Once rotavirus infects one part of the system, the wall, or from the cow, the virus becomes ubiquitous – everywhere and transfers to feeding equipment, meaning there is virtually no rescue available to prevent further infection.
The goal without hygiene practices changing may be limited in scope and success.
In the season reductions in severity may be possible – reducing the length of time of scouring may be the best goal.
It is reported that empty pens were cleaned with Virkon, a product which is known does not inactivate cryptosporidial oocysts. A change of surface preparation is required, using physical and then chemical disinfection. Very low levels (e.g 10 – 60 oocysts) may have been enough for infection to start from walls and recycling of crypto in a calf
Refer to Practical Disinfection (
It is possible that the rotavirus mixed infection was delaying the expression and recycling in the calf with mixed infections. This appears to be a likely explanation. (David & Millward 2005).
The graph suggests that less than optimal hygiene standards of feeding equipment reflected by crypto presence associated with feeding equipment before and around day 9 and with the prepatent period of 2 -3 days, this difference is the prepatent period for cryptosporidial infections. i.e. bedding contamination occurs at days 12-14.
What is important is that a significant number of calves are excreting prior to contaminatiomn of feeding utensils. So earlier transfer between calves may mean cow to calf, calving-down pad transfer, or transfer from trailer contamination.
See comments above.
Detection of crypto on feeding equipment is compounded with the number of calves excreting in the first 9-11 days. The origin of this expression at day 9-11 on feeding equipment of the expression suggests direct contact cow to calf, and calf to calf may be more important for crypto to spread the problem within the calf pen environment in the first 7-10 days. The mixed infections with rotavirus delayed expression of signs of crypto.
Competitive exclusion of crypto expression when mixed infections, but generally more serious clinical signs occur than that of crypto infection alone (David & Millward).
The important feature is the detection of crypto before 9-11 days. It was only then that there was detection on penwalls, and feeding equipment, followed by bedding. See comments above.
Infection with rotavirus was simultaneous with that of crypto, but with a shorter prepatent period the infection of rotavirus appears to pre-exist that of crypto. This may not truly reflect the source of the calf shed infections; cow to calf, calf trailer to calf while the calf is in transit from calving down to the calf shed.
If rotavirus is present the infectivity rate and % of calves infected reaches a high level of the calves at risk.
If crypto is present with only a low number exposed at the start of life, ultimately the infection rate will reach 100% in the period prior to 3 weeks. The shift from infections to clinical scouring sick calves may be more related to the genotypic strain, load dose ingested of oocysts (Thompson 2016 ), colostrum feeding, gut microbiome, stressors and availability of attachment sites in the immature gut lining. Included in this gut manageement is the use of probiotics, though there is no consensus as to which strains may offer ‘real’ and meaningful benefits.

1. Mixed infections of young calves less than 3 weeks, of rotavirus and cryptosporidiosis started probably from the cow or the calving environment/trailer (or the transfer from fomites) in the first few hours/days; very early in the calf’s life.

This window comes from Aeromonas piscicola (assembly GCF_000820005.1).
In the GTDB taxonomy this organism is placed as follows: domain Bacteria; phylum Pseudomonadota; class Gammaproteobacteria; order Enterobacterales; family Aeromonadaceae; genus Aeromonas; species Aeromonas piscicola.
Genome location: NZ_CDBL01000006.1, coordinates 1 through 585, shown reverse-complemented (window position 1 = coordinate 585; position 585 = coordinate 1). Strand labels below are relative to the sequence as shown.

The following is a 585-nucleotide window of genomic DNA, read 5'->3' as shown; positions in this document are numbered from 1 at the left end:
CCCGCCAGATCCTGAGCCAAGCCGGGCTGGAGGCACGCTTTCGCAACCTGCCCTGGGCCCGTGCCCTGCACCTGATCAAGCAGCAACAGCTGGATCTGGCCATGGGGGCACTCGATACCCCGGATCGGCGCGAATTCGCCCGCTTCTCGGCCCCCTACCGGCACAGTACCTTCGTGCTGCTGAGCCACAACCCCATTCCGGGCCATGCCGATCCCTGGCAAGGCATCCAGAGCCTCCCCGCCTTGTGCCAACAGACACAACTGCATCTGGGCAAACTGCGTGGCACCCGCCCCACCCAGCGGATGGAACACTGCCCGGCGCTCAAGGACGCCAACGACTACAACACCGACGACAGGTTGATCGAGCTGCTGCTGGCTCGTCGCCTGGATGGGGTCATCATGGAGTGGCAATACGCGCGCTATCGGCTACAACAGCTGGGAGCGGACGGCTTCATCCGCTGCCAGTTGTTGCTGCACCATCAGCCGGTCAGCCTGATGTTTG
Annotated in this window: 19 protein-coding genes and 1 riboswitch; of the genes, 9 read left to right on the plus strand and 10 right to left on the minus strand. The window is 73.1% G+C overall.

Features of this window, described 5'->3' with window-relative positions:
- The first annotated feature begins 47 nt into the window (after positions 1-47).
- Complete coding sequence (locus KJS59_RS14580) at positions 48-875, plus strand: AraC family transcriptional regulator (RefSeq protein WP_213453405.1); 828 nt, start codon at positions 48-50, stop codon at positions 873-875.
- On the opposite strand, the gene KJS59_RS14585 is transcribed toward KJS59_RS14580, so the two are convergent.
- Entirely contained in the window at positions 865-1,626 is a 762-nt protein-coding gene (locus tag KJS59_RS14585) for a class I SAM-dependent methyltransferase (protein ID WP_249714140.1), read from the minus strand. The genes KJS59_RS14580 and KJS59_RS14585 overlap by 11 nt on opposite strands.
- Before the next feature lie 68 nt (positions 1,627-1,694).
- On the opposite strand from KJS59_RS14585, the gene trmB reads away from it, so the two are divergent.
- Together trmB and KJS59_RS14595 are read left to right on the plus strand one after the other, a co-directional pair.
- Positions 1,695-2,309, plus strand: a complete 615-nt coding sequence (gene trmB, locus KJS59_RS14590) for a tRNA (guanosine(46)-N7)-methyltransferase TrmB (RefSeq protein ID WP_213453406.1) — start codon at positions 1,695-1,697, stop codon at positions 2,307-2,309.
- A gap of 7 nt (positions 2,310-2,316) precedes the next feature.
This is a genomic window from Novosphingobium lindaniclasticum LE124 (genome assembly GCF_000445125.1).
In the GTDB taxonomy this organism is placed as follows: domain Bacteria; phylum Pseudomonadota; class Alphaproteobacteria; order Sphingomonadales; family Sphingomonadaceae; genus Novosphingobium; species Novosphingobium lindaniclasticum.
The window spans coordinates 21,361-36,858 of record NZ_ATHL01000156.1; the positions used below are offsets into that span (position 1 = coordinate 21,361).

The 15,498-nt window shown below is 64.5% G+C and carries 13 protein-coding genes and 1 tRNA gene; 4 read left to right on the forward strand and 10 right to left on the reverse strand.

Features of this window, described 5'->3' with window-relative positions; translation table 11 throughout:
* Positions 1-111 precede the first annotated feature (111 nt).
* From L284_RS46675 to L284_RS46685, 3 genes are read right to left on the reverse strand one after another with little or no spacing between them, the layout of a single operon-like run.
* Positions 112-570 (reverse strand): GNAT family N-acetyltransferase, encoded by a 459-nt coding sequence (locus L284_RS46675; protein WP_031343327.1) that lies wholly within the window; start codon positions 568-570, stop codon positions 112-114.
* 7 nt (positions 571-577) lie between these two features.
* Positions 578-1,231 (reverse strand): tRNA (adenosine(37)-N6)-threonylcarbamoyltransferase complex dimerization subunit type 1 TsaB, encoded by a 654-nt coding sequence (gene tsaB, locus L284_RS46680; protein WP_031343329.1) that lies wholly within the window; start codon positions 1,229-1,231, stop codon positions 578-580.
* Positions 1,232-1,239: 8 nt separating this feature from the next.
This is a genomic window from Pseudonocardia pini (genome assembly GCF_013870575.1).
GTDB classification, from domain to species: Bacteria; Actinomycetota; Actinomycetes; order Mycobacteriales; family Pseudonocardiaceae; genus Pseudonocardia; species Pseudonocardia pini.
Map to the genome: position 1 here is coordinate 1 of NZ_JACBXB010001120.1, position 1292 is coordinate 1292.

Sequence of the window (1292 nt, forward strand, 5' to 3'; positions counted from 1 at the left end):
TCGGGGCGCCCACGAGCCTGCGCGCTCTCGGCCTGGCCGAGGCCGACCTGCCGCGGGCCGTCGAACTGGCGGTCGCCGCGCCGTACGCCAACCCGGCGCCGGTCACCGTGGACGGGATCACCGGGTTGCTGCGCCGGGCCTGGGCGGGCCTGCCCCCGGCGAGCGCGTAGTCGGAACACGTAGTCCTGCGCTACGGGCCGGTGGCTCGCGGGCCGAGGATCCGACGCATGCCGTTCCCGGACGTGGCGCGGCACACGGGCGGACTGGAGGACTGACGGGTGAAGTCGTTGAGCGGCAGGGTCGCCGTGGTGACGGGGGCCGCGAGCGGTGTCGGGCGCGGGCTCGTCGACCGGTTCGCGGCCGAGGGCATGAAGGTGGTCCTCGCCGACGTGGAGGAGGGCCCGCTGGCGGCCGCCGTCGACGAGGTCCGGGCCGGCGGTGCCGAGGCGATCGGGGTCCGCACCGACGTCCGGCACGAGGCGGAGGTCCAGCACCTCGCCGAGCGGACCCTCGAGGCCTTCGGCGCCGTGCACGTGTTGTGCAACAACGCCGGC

2. The multiplication and shorter prepatent period for rotavirus overwhelms the appearance of cryptosporidiosis infection.
3. A faecal sample of early aged calves (less than 6 – 8 days) in mixed infections may therefore miss many of the pending infections of crypto.

Disinfection and Hygiene:
In my opinion there requires to be a change to disinfection materials and methods in the preparation of calf pens. And without more rigorous hygiene protocols for cleaning of feeding utensil any attempt to see the effects of change to disinfection procedures is likely to fail. The finding that the organisms can be found on trailers used to transfer calves also identifies more rigorous standards eg regular water blasting and steam cleaning. the same advice is provided by Moore et al (2010, 2012).

David & Millward. Compositions and vaccines containing antigen(s) of Cryptosporidium parvum and of another pathogen. USA Patent 2005 US 20050106163 A1
Gunn A, J House (2005). Calf Scours in Southern Australia. Beef Enterprises Phase 2. Project code: AHW.057 Published by Meat & Livestock and University of Sydney, Australia
Gunn A, J House, P Sheehy, A Thompson, D Finlaison, P Kirkland (2016), B.AHE.0025 Molecular methods for detection of calf scour pathogens. Pub.: Meat and Livestock Australia Limited The University of Sydney and NSW Department of Industry and Investment.
Moore DA, K Heaton, S Poisson, WM Sischo (2010). Calf Housing and Environments Series. V. Reducing Pathogen Load in the Calf Environment. Pub Washington State University Dec 2010
Moore DA, K Heaton, S Poisson, WM Sischo (2012). Dairy Calf Housing and Environment: The Science Behind Housing and On-Farm Assessments. Pub. Washington State University
Thompson, Sarah (2016). Cryptosporidiosis in farm livestock. PhD thesis. Submitted in fulfilment of the requirements for the Degree of Doctor of Philosophy, Institute of Biodiversity Animal Health and Comparative Medicine. University of Glasgow 2016

July 2017:
Bruce Pauling is a veterinarian and director of Professional Veterinary Distributors, having researched, and developed Kryptade and Exagen registered veterinary medicines in New Zealand for aiding the prevention and treatment of calf scours associated with Cryptosporidium parvum.

Risk Factors: Calf Scours